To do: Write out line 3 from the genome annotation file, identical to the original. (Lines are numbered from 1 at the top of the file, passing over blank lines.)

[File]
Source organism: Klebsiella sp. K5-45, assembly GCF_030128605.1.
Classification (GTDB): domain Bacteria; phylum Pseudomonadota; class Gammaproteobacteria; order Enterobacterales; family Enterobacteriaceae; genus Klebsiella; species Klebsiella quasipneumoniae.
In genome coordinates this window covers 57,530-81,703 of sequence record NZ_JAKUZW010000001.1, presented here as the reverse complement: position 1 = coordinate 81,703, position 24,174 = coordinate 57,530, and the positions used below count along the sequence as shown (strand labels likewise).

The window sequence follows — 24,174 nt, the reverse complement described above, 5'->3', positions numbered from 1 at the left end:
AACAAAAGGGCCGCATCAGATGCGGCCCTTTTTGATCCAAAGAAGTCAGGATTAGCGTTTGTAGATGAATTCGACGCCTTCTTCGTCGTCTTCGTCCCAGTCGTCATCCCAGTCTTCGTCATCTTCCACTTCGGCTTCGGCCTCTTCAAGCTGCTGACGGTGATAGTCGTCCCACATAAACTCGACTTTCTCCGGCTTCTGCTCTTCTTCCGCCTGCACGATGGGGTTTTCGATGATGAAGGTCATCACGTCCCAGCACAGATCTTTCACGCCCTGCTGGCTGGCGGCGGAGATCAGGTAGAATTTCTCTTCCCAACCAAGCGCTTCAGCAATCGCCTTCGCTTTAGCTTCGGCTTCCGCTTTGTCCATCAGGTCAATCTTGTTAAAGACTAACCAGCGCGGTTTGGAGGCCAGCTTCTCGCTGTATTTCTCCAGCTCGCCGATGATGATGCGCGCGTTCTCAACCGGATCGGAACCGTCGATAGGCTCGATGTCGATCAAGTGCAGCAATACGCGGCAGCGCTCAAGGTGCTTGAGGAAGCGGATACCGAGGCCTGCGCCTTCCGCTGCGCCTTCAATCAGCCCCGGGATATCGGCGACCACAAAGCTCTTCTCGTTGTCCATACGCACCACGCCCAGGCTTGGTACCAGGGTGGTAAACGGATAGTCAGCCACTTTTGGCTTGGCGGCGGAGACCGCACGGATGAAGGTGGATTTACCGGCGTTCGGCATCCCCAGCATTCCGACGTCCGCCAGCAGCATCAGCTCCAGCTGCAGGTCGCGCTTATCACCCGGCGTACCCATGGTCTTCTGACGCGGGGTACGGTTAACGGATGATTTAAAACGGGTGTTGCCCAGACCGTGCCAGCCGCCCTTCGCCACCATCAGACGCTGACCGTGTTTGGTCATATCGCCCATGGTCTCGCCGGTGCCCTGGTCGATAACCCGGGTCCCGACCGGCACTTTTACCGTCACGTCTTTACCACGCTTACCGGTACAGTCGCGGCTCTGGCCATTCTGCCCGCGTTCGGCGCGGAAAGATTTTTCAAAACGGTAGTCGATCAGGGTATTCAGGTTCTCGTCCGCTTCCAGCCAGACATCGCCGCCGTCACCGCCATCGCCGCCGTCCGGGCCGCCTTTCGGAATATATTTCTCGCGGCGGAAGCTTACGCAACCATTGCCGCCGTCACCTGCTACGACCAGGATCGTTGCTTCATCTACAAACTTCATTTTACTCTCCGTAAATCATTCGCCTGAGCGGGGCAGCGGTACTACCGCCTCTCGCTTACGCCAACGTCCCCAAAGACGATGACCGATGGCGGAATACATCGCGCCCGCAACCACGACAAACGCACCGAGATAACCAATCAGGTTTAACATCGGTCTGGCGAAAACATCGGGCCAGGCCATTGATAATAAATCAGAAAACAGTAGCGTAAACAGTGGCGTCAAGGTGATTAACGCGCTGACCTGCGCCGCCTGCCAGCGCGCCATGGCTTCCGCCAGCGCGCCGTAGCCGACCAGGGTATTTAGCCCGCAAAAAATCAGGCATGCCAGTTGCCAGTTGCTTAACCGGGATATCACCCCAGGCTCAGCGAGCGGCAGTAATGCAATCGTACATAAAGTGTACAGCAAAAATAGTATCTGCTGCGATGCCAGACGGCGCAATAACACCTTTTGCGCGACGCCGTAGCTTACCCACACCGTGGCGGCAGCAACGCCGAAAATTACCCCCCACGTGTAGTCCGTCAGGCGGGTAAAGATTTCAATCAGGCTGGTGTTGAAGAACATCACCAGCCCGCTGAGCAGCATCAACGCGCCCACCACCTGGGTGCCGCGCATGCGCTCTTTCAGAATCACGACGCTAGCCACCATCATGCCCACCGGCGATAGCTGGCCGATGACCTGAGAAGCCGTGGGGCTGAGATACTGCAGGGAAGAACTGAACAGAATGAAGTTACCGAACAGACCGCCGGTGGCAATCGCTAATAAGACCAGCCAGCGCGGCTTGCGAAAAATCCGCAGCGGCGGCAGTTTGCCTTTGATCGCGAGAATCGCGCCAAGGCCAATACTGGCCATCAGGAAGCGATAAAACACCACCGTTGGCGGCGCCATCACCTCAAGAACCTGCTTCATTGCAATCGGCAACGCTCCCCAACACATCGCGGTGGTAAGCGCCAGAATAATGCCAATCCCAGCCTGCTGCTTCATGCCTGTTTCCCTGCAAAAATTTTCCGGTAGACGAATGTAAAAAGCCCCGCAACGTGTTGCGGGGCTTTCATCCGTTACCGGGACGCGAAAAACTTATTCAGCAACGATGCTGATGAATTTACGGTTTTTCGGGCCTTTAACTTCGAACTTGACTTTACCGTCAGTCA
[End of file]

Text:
In genome coordinates this window covers 57,530-81,703 of sequence record NZ_JAKUZW010000001.1, presented here as the reverse complement: position 1 = coordinate 81,703, position 24,174 = coordinate 57,530, and the positions used below count along the sequence as shown (strand labels likewise).